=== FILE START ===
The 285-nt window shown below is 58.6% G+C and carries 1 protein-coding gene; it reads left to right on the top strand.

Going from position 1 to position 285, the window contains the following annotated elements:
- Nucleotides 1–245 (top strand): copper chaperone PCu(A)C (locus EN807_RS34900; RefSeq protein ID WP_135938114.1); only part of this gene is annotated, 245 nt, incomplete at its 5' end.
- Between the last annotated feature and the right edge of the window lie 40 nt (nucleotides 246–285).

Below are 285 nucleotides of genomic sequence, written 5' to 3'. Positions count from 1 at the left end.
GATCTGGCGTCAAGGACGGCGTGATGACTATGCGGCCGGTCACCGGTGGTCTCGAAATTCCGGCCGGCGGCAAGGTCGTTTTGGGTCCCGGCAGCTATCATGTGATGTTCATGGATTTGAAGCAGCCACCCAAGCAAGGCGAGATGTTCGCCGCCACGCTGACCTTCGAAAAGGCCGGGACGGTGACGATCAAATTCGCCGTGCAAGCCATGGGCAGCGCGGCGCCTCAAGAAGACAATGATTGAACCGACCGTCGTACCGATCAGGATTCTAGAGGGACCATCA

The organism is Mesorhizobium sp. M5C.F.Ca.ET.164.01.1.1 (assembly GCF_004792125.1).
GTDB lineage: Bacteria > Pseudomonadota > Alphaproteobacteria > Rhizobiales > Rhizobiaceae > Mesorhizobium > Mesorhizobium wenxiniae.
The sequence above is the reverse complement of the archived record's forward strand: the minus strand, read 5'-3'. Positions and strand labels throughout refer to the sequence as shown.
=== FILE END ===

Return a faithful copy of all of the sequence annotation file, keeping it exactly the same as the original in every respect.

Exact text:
The 285-nt window shown below is 58.6% G+C and carries 1 protein-coding gene; it reads left to right on the top strand.

Going from position 1 to position 285, the window contains the following annotated elements:
- Nucleotides 1–245 (top strand): copper chaperone PCu(A)C (locus EN807_RS34900; RefSeq protein ID WP_135938114.1); only part of this gene is annotated, 245 nt, incomplete at its 5' end.
- Between the last annotated feature and the right edge of the window lie 40 nt (nucleotides 246–285).

Below are 285 nucleotides of genomic sequence, written 5' to 3'. Positions count from 1 at the left end.
GATCTGGCGTCAAGGACGGCGTGATGACTATGCGGCCGGTCACCGGTGGTCTCGAAATTCCGGCCGGCGGCAAGGTCGTTTTGGGTCCCGGCAGCTATCATGTGATGTTCATGGATTTGAAGCAGCCACCCAAGCAAGGCGAGATGTTCGCCGCCACGCTGACCTTCGAAAAGGCCGGGACGGTGACGATCAAATTCGCCGTGCAAGCCATGGGCAGCGCGGCGCCTCAAGAAGACAATGATTGAACCGACCGTCGTACCGATCAGGATTCTAGAGGGACCATCA

The organism is Mesorhizobium sp. M5C.F.Ca.ET.164.01.1.1 (assembly GCF_004792125.1).
GTDB lineage: Bacteria > Pseudomonadota > Alphaproteobacteria > Rhizobiales > Rhizobiaceae > Mesorhizobium > Mesorhizobium wenxiniae.
The sequence above is the reverse complement of the archived record's forward strand: the minus strand, read 5'-3'. Positions and strand labels throughout refer to the sequence as shown.